Ryan Chartrand

Some students enjoy road trips or relaxing family vacations over their summer break. But Cal Poly student Matt Ishler has a different idea of summer traveling.

Ishler, a kinesiology junior, skateboarded from San Luis Obispo to his hometown of Santa Monica in three days, a 230-mile-long journey.

“It was a random impulse at the beginning of the summer, and then it just sat at the back of my mind and the impulse grew,” Ishler said.

This is the story of his solo journey across the Central Coast and into Southern California atop a skateboard.

Saturday, August 19

The 230-mile quest began at 7 a.m. when Ishler skated to Broad Street in San Luis Obispo and started his ride into Arroyo Grande where he continued on U.S. Highway 1.

The highway would take him the rest of the way to his final destination, the Santa Monica pier.

“It’s going to take awhile, and I think it might be illegal,” Ishler said. “But I’ve got a month before school starts and it’s going to kick ass.”

Ishler had originally planned to float down the Mississippi River with a friend for his summer stimulation, but when plans fell through, he switched gears.

“I’ve got to have some kind of adventure, so I decided to skateboard to L.A.,” Ishler said.

In the beginning, there were going to be four friends accompanying Ishler on the ride. Some of them planned to skateboard, while others were going to scooter or bike.

But they ultimately all bailed and the ride became a solo mission, Ishler said.

“I think it’s really cool that he ended up going by himself because it’s such an independent achievement,” said Nicole Balvanz, a biology sophomore and Ishler’s friend.

Ishler purchased a new carbon fiber skateboard, a Rolls Rolls, that was made in Germany for his trip and averaged 10 to 15 mph on flat surfaces.

“It’s super low to the ground and way quick,” Ishler said. “I can get up to 30 mph on the downhills.”

In addition to the skateboard, Ishler traveled with a 30-pound camping backpack that included a gallon of water, Clif bars, a sleeping bag, headlamp, clothes, trash bags, glass necklace pendants with thank you notes and a pirate flag.

“I made glass necklaces to barter,” Ishler said. “I traded some people for rides and left them with the people I camped with.”

A ride was necessary just outside of Lompoc because of rough roads. Ishler hitchhiked about 17 miles after walking for six miles.

“The first car that passed picked me up so I was totally stoked,” Ishler said.

After skateboarding 80 miles in nine hours, Ishler stopped to camp at Gaviota State Beach.

He met up with some people who got kicked out of the park for being too rowdy and moved 10 miles south with them to a beach just north of Isla Vista in Santa Barbara where they slept for the night.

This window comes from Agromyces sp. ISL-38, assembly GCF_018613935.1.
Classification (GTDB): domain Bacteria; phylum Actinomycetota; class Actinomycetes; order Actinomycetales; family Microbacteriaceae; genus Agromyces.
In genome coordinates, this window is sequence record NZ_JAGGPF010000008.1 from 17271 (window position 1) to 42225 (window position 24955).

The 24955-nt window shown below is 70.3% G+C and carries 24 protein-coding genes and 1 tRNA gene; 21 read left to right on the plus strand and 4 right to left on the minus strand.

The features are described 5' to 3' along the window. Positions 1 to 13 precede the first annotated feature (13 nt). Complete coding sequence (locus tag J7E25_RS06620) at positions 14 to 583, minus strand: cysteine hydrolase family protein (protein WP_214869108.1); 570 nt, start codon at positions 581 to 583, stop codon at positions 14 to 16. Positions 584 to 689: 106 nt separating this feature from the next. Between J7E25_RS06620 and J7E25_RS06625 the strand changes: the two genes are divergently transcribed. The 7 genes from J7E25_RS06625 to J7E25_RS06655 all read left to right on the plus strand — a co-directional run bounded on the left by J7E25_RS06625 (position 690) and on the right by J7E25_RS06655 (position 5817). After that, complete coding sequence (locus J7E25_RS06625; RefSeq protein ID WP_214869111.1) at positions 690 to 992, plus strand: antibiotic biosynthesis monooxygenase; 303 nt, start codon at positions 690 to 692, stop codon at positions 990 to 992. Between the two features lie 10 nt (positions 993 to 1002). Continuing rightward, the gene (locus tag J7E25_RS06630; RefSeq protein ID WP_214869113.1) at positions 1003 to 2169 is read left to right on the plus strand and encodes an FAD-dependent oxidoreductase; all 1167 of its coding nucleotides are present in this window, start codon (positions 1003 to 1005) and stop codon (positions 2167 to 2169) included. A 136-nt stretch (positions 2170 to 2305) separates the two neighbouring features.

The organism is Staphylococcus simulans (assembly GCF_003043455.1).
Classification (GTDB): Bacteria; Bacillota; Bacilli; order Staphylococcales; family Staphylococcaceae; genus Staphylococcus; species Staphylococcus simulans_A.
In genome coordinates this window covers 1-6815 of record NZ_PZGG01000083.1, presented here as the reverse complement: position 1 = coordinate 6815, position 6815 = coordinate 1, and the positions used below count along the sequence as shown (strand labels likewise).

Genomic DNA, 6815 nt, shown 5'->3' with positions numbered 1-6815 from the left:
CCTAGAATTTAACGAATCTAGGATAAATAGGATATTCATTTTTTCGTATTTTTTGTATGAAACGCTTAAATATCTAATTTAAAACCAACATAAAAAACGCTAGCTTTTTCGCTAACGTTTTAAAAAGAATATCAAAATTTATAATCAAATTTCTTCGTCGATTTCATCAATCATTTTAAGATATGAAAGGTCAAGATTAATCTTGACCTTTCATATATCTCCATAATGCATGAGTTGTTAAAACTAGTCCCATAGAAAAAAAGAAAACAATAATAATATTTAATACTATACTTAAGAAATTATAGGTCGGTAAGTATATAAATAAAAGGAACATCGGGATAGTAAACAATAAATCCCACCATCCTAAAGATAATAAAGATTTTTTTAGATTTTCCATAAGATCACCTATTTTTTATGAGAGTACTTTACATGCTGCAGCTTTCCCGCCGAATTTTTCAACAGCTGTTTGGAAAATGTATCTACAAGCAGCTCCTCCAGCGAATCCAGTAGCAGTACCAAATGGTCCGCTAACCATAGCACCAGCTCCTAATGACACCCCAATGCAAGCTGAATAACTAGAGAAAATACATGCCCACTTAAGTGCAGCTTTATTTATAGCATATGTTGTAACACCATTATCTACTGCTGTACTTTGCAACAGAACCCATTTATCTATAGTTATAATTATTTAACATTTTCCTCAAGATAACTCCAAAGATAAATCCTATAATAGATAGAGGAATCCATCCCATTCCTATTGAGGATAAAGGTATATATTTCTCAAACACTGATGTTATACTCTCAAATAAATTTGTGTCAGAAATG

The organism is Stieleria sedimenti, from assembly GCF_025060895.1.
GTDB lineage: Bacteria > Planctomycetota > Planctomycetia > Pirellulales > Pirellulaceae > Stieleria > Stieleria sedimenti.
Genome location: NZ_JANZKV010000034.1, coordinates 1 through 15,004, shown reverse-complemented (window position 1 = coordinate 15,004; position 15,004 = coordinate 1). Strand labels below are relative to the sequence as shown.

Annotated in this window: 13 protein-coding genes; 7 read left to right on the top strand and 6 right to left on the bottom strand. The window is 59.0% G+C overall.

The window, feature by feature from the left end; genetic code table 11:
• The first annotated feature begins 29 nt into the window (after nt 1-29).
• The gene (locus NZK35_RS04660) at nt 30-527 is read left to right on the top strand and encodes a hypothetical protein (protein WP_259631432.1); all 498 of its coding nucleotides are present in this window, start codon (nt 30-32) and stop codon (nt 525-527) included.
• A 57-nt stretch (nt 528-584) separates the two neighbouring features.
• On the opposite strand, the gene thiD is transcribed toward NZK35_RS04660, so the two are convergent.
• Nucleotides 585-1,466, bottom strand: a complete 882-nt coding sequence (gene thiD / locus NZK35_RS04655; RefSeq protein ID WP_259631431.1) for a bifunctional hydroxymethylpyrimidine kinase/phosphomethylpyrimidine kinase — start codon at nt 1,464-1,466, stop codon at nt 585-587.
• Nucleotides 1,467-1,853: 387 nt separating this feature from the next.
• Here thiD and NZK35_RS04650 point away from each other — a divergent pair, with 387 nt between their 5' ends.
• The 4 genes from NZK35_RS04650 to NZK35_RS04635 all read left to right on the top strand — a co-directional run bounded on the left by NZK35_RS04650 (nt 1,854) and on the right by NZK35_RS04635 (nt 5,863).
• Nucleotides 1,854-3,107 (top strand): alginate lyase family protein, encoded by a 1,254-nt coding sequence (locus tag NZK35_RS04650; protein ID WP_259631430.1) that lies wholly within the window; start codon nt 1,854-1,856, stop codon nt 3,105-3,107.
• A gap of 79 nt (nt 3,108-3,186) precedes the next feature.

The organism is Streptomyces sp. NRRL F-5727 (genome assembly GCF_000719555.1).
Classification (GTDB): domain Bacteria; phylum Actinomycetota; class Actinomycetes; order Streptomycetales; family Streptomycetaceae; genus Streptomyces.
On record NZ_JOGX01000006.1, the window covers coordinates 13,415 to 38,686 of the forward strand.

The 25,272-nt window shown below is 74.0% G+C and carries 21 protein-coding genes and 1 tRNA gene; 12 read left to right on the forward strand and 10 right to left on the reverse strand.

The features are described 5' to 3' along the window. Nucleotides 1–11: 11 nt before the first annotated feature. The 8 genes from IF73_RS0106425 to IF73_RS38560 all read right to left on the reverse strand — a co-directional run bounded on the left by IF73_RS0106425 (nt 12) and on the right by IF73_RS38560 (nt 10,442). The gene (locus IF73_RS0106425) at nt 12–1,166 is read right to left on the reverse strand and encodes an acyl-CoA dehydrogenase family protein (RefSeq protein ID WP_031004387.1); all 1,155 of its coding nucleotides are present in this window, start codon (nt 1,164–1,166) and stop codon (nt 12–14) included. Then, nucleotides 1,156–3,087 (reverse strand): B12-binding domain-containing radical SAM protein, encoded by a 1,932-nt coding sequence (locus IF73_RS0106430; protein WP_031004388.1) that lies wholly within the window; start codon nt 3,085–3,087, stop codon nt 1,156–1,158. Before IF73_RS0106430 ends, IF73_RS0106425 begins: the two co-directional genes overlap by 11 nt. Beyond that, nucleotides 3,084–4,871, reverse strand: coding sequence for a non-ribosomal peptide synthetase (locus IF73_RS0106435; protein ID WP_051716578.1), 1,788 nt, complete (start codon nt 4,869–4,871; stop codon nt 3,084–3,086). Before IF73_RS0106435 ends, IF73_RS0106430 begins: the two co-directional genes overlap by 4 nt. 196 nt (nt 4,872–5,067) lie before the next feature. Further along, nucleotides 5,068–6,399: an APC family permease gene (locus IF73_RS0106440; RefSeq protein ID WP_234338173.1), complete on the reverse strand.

“I didn’t really party too hard because I was exhausted,” Ishler said.

Sunday, August 20

“I got up (that) morning and started skating again,” Ishler said.

He stopped in Santa Barbara for four hours after skating since 7 a.m.

“I needed to pick up a new pair of shoes because mine were sucking,” Ishler said. “I threw my old pair over a telephone line.”

Ishler then visited a sandwich shop for lunch and headed to a skateboard park where he sat and watched the locals before heading to the beach where he talked to the local glass artist about his work.

At 2 p.m, Ishler hiked a hill 800 feet above sea level and proceeded to coast two to three miles downhill on U.S. Highway 1 into Camarillo.

He didn’t stop until he reached Ventura at 8 p.m. after eight hours of skating.

For part of the trip, Ishler skated on U.S. Highway 101 to break up the monotony of U.S. Highway 1. When he arrived in Ventura, he skated through a local orchard and ate peaches and tomatoes for dinner.

“I was super depleted of minerals and dehydrated,” Ishler said. “I drank four gallons of water.”

After 67 miles of skating, Ishler stopped for the night under a bridge in Ventura.

“I was pretty scared,” a 6-foot-4-inch, 225-pound Ishler said.

Monday, August 21

The morning sun woke Ishler at 7 a.m. and he set out once again on his journey soon after.

He had reached Neptune’s Net, a popular restaurant north of Malibu by 10:15 a.m. and figured why not go the rest of the 60 miles.

Ishler arrived at 3 p.m. in Santa Monica after three days of skating.

“I arrived whole in one piece,” Ishler said. He never fell once during the trip.

His one regret: “I didn’t wear any sunblock,” Ishler said. “I have the biggest redneck suntan.”

After arriving at the Santa Monica pier, Ishler skated around the beach for a while. The six and a half hours he had already skated was not enough to satisfy him.

The first thing he did when he arrived home was to take a shower and go to sleep.

“I had sweat caked onto my body,” Ishler said. “I got home and felt so gross.”

He had reached a top speed of 37 mph, hitchhiked past rough roads, slept under a bridge and conquered an 800-foot hill.

“It was quite the feat of human skateboarding,” said Jonathan Obayashi, a graphic design senior and Ishler’s friend. “Not only the self-determination and preservation but his equipment was insane.”

Plans for the next skateboard challenge have already begun to form in Ishler’s mind.

“Next summer I plan to skate across California from Squaw Valley to San Luis Obispo,” Ishler said.

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